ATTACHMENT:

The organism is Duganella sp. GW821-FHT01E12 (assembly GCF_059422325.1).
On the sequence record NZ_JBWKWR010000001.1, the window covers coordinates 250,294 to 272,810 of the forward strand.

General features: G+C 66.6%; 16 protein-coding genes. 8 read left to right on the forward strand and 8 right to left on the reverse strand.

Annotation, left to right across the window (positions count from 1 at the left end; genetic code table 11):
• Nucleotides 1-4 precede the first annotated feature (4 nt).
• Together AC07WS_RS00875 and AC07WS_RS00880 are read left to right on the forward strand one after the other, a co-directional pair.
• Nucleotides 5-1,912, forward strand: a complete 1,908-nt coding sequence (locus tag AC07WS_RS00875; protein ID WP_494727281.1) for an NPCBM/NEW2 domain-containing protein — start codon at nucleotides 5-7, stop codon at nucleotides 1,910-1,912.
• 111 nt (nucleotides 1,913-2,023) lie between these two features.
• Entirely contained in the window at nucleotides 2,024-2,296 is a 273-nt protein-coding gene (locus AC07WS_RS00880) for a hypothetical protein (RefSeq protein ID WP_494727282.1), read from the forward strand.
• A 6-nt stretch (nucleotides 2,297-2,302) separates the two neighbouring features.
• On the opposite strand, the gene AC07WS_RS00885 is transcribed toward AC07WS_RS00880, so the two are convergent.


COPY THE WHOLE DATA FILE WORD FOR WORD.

The organism is Duganella sp. GW821-FHT01E12 (assembly GCF_059422325.1).
On the sequence record NZ_JBWKWR010000001.1, the window covers coordinates 250,294 to 272,810 of the forward strand.

General features: G+C 66.6%; 16 protein-coding genes. 8 read left to right on the forward strand and 8 right to left on the reverse strand.

Annotation, left to right across the window (positions count from 1 at the left end; genetic code table 11):
• Nucleotides 1-4 precede the first annotated feature (4 nt).
• Together AC07WS_RS00875 and AC07WS_RS00880 are read left to right on the forward strand one after the other, a co-directional pair.
• Nucleotides 5-1,912, forward strand: a complete 1,908-nt coding sequence (locus tag AC07WS_RS00875; protein ID WP_494727281.1) for an NPCBM/NEW2 domain-containing protein — start codon at nucleotides 5-7, stop codon at nucleotides 1,910-1,912.
• 111 nt (nucleotides 1,913-2,023) lie between these two features.
• Entirely contained in the window at nucleotides 2,024-2,296 is a 273-nt protein-coding gene (locus AC07WS_RS00880) for a hypothetical protein (RefSeq protein ID WP_494727282.1), read from the forward strand.
• A 6-nt stretch (nucleotides 2,297-2,302) separates the two neighbouring features.
• On the opposite strand, the gene AC07WS_RS00885 is transcribed toward AC07WS_RS00880, so the two are convergent.